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May 29, 2008 at 12:47 pm
I’ll apologize in advance if this has already been discussed and I missed it, but…
Did anyone else think Leyland talking about Guillen’s ‘roids is related to his recent tirade, when he said he could “play games in the press, too”, and that it “won’t be pretty”?
Remember, Leyland didn’t mention him by name in his rant, but it was Guillen who complained about the high expectations.
May 29, 2008 at 1:10 pm
I don’t think it has anything to do with it. In fact, I think just the opposite. Leyland is making clear that Carlos isn’t sitting – well, standing – because of his attitude or anything else.
Chris in Dallas
May 29, 2008 at 1:41 pm
I don’t know whether Guillen has bad ‘rhoids or not, but I’m not going to do any investigative reporting to confirm it…
Vince in MN
May 29, 2008 at 1:54 pm
If Guillen eventually has to have surgery, do you put him on the DL or the bereavement list?
Bad joke, sorry.
May 29, 2008 at 2:33 pm
Didn’t Tom Gordon have roid surgery too? I thought he bounced back pretty fast from that, actually.
May 29, 2008 at 3:29 pm
I know Kaz Matsui started this season on the DL with anal fissures. Google that one. Ouch.
May 29, 2008 at 4:35 pm
It just seemed awkward to me. I mean, Leyland went into unnecessary detail with the whole “might need to be lanced” comment. Maybe it’s a personal hang-up I have, but we’re talking about a guy’s BUTT here, and that seems more than a little bit embarassing to Guillen. He could have easily said it was a hamstring or something instead.
May 29, 2008 at 5:35 pm
I don’t blame Sheff as much as I blame Leyland for leaving him in through the poor start. How does a guy go on the DL for an oblique when he comes up lame running out a grounder? let me tell you…The oblique was hurt long ago, he just said nothing about it.
May 29, 2008 at 6:42 pm
boy, Samuelson’s point about how DD has changed direction from focusing on pitching and defense to trying to batter teams to death is spot on. just two years ago, the Tigers had absurd pitching depth in their system. now it is seemingly barren.
the sad thing is, the Tigers have tried this approach before…namely from 1991 thru 1997.
I don’t think DD can be faulted for the Cabrera deal, but the Renteria trade looks worse every day. someone on here made this point earlier, but it bears repeating: if the Cabrera trade was made FIRST, do you think the Renteria trade would have still been made?
May 29, 2008 at 7:22 pm
May 30, 2008 at 12:14 am
I don’t think the Tigers have switched from “pitching and defense” to battering their opponents with offense. Jeremy Bonderman was a top 8 pitcher in the major leagues for his first 18 starts last year before his elbow flared up.
Verlander’s been solid in his first two seasons. Had they both pitched to their expected levels, we’d have top notch pitching most of this year.
Is Jair Jurrjens having a great start in Atlanta? Yes.
Would it be nice to have Inge’s glove at 3rd everyday? Yes. But his elite level glove and absolutely abysmal bat neutralize each other and he’s about an average all around ball player. You win championships with average ball players in LF, not at the hot corner.
And I know everyone will point to getting Miguel Cabrera in Andrew Miller’s wake and whatnot as gearing towards offense, but facts are, they got a guy who is 25 years old and has been a top 3 hitter in baseball with Pujols and A-Rod for the last 4 years in a pitchers ball park in the National League. It’s not like they just got a solid slugger — they got an elite slugger who’s unparalleled when you factor in his youth with his skills. It was a rare opportunity to grab a Franchise Player for a package that in my opinion (as one who follows Prospects) was pretty mediocre. Cameron Maybin can’t lift the ball off the ground or stop striking out, and Andrew Miller’s talent is there but is his control good enough and has his growth been stunted by being used in the major leagues way too much way too soon? Time will tell.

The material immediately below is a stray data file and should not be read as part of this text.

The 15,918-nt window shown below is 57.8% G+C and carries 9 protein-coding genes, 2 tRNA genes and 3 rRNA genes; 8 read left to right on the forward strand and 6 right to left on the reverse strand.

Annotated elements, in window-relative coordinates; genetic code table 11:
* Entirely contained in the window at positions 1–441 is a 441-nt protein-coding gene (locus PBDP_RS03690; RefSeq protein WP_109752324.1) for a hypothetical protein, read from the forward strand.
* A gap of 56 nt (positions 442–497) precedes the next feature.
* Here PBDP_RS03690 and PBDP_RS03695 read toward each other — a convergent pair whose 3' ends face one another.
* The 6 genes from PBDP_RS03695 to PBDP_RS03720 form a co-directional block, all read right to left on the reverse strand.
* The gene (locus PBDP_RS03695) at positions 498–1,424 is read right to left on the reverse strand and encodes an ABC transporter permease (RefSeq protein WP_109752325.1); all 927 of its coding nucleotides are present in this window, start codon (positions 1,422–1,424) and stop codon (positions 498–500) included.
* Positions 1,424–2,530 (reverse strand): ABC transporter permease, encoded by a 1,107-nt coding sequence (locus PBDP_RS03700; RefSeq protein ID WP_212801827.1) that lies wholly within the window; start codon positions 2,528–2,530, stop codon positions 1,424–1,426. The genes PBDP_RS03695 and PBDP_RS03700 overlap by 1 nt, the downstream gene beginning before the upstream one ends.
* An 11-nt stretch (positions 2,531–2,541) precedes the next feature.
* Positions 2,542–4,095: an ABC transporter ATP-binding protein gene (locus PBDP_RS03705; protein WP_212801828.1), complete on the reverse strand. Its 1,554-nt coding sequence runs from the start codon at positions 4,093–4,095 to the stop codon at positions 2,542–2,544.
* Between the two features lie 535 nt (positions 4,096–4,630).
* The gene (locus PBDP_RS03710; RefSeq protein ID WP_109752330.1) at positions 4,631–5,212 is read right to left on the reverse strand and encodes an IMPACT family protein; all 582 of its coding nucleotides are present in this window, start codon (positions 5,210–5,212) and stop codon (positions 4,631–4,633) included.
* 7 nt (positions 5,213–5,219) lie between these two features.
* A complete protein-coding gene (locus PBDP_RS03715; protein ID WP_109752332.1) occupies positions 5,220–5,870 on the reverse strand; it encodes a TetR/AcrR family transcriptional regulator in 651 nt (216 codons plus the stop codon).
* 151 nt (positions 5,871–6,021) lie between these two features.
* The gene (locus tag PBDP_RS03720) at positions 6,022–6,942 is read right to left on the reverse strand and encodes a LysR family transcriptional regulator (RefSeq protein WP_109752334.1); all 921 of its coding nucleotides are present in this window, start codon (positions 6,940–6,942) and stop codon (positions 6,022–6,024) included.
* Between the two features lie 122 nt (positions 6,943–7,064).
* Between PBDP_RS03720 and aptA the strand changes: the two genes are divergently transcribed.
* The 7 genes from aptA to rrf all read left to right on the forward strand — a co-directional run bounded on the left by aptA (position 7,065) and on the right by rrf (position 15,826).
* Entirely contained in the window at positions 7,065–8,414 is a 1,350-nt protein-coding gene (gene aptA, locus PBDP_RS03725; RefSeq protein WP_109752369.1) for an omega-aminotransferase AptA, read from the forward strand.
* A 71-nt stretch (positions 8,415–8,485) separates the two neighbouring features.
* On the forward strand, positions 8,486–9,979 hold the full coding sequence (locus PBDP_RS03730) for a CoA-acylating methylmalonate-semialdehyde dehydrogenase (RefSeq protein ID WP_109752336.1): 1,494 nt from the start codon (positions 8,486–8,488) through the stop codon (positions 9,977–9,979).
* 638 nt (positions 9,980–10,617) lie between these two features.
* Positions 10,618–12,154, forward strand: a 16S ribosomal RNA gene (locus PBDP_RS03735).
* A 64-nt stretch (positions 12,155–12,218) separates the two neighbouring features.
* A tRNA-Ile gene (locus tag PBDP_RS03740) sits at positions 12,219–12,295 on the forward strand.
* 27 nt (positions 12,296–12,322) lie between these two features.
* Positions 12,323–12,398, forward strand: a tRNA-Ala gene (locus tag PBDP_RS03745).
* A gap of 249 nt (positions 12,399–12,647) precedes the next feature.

Edit: And this is the best quote on what Dombrowski has done wrong (which isn’t gearing towards offense and ‘abandoning pitching and defense’):
One, he was unnecessarily aggressive in giving long term extensions to mediocre players like Brandon Inge, Nate Robertson and (mediocre for now) Dontrelle Willis.
May 30, 2008 at 6:58 am
I totally agree on the Cabrera trade..you have to make that deal. I disagree on Bonderman being a top 8 pitcher last year (ERA was still high, despite his record), but you may be right–hopefully he will come around.
Sean C. in Illinois
May 30, 2008 at 9:46 am
if the Cabrera trade was made FIRST, do you think the Renteria trade would have still been made?
Yesterday, out of curiosity, I went back and checked reaction here at the time of the Renteria deal. I was surprised how many people had misgivngs even then, if only because I thought a lot of the mourning of Jurrjens was “now they say so.” Not so.
William’s comment here brings back something I was thinking as I read through about the Renteria deal yesterday. No WAY that deal happens if the Tigers had reason to believe they’d be getting Cabrera. But that’s no reason to regret it.
Renteria was brought in to replace Guillen at SS, and so far I think his overall performance compares favorably with Guillen if you look at 2007 to date vs. 2008 to date. The Tigers have gotten what they wanted from Renteria, pretty much, no matter what Jurrjens does this year or for the next 20.
Not that I don’t want Cabrera, but the aftermath of that deal is the troublesome one. Lots of things weren’t thought out, dealt with. followed through on. There might not be anything wrong with Cabrera at 1B in the long run, but how he got there was just a big mess that shouldn’t have happened.